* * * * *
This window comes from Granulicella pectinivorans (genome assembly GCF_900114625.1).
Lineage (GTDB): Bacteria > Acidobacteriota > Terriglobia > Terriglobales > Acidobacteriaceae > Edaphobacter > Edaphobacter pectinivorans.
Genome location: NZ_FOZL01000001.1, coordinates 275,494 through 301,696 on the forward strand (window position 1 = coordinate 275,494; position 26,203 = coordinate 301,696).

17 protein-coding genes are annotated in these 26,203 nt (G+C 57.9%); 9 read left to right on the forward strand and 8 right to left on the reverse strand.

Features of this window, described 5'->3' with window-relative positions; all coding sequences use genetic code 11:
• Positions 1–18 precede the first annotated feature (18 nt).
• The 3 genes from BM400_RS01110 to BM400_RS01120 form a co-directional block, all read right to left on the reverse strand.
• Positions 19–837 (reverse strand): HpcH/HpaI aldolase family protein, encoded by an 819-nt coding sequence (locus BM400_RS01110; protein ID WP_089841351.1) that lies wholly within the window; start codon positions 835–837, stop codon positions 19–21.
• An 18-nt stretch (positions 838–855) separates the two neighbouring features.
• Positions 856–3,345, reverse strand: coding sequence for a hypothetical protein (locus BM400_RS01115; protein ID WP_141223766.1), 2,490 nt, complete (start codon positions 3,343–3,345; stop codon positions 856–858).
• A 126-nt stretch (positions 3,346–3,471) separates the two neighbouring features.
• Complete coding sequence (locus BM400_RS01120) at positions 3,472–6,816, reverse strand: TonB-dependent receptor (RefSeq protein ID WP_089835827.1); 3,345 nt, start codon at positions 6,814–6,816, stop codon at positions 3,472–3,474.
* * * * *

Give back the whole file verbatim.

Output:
This window comes from Granulicella pectinivorans (genome assembly GCF_900114625.1).
Lineage (GTDB): Bacteria > Acidobacteriota > Terriglobia > Terriglobales > Acidobacteriaceae > Edaphobacter > Edaphobacter pectinivorans.
Genome location: NZ_FOZL01000001.1, coordinates 275,494 through 301,696 on the forward strand (window position 1 = coordinate 275,494; position 26,203 = coordinate 301,696).

17 protein-coding genes are annotated in these 26,203 nt (G+C 57.9%); 9 read left to right on the forward strand and 8 right to left on the reverse strand.

Features of this window, described 5'->3' with window-relative positions; all coding sequences use genetic code 11:
• Positions 1–18 precede the first annotated feature (18 nt).
• The 3 genes from BM400_RS01110 to BM400_RS01120 form a co-directional block, all read right to left on the reverse strand.
• Positions 19–837 (reverse strand): HpcH/HpaI aldolase family protein, encoded by an 819-nt coding sequence (locus BM400_RS01110; protein ID WP_089841351.1) that lies wholly within the window; start codon positions 835–837, stop codon positions 19–21.
• An 18-nt stretch (positions 838–855) separates the two neighbouring features.
• Positions 856–3,345, reverse strand: coding sequence for a hypothetical protein (locus BM400_RS01115; protein ID WP_141223766.1), 2,490 nt, complete (start codon positions 3,343–3,345; stop codon positions 856–858).
• A 126-nt stretch (positions 3,346–3,471) separates the two neighbouring features.
• Complete coding sequence (locus BM400_RS01120) at positions 3,472–6,816, reverse strand: TonB-dependent receptor (RefSeq protein ID WP_089835827.1); 3,345 nt, start codon at positions 6,814–6,816, stop codon at positions 3,472–3,474.